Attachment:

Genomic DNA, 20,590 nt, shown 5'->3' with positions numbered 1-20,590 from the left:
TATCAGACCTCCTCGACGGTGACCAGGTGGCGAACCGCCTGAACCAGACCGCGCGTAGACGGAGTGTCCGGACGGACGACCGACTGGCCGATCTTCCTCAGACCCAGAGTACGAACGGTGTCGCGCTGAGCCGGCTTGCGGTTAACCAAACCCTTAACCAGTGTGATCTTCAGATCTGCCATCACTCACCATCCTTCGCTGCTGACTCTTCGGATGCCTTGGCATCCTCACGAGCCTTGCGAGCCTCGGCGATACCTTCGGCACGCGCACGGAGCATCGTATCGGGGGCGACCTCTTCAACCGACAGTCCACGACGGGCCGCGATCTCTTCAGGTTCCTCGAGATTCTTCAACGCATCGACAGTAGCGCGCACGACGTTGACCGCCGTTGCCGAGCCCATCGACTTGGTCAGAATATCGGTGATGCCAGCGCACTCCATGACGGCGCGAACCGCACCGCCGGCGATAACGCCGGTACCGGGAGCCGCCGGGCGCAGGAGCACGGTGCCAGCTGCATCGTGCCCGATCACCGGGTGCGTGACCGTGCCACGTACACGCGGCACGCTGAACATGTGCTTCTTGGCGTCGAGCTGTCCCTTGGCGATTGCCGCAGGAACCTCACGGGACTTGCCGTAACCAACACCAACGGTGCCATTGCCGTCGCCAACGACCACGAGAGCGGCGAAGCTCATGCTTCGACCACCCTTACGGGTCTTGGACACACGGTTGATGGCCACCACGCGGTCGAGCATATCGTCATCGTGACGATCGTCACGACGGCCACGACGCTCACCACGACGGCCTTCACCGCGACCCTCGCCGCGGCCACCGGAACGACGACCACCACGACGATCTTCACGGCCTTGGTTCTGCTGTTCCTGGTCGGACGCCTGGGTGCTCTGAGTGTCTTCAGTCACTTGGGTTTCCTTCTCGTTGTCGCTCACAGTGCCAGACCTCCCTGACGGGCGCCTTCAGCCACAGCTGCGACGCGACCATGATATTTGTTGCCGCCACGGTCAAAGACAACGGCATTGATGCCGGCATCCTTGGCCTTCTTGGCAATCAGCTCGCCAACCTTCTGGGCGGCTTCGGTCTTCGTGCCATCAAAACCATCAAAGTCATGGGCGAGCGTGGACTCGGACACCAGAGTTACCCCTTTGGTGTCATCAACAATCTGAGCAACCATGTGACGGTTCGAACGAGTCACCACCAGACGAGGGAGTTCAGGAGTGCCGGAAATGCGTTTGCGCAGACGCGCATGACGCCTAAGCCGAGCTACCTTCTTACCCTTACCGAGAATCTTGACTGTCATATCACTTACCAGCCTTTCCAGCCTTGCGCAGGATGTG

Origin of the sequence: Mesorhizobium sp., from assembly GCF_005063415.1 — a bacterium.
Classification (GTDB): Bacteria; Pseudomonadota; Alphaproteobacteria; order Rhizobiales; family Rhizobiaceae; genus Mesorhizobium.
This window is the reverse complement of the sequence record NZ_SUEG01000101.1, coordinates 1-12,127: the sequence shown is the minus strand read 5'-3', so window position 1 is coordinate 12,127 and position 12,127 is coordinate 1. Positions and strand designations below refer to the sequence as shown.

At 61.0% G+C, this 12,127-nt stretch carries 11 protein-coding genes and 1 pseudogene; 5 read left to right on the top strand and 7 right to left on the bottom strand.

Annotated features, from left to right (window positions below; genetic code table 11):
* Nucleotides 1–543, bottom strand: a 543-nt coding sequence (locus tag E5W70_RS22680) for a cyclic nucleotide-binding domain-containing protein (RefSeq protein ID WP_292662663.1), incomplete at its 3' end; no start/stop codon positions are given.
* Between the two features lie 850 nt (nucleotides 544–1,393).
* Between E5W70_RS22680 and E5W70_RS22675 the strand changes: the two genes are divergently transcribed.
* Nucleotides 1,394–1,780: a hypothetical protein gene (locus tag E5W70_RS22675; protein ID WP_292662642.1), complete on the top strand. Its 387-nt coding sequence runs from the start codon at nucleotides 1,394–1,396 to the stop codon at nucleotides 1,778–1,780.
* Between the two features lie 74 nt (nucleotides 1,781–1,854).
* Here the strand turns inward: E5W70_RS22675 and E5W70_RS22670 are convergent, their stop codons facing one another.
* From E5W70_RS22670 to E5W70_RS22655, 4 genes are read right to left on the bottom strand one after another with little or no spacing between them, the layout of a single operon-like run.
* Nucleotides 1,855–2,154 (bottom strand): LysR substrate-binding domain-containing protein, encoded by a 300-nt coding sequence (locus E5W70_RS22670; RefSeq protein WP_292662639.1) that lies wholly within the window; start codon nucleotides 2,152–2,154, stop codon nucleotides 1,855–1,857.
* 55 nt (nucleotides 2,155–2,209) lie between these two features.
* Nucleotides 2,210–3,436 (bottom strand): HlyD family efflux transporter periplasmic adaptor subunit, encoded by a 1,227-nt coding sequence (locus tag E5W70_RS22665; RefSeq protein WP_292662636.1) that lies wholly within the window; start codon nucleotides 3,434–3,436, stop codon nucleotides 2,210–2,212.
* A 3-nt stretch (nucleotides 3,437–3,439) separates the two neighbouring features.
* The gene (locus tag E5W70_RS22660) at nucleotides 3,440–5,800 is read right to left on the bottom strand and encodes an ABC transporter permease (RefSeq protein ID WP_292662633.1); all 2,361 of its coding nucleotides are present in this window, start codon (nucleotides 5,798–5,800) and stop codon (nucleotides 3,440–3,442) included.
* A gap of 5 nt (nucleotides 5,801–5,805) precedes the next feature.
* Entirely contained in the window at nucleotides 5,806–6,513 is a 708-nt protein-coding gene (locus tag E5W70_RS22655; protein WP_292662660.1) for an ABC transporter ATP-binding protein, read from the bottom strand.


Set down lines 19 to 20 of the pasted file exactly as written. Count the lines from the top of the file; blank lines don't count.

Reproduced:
* The gene (locus tag E5W70_RS22660) at nucleotides 3,440–5,800 is read right to left on the bottom strand and encodes an ABC transporter permease (RefSeq protein ID WP_292662633.1); all 2,361 of its coding nucleotides are present in this window, start codon (nucleotides 5,798–5,800) and stop codon (nucleotides 3,440–3,442) included.
* A gap of 5 nt (nucleotides 5,801–5,805) precedes the next feature.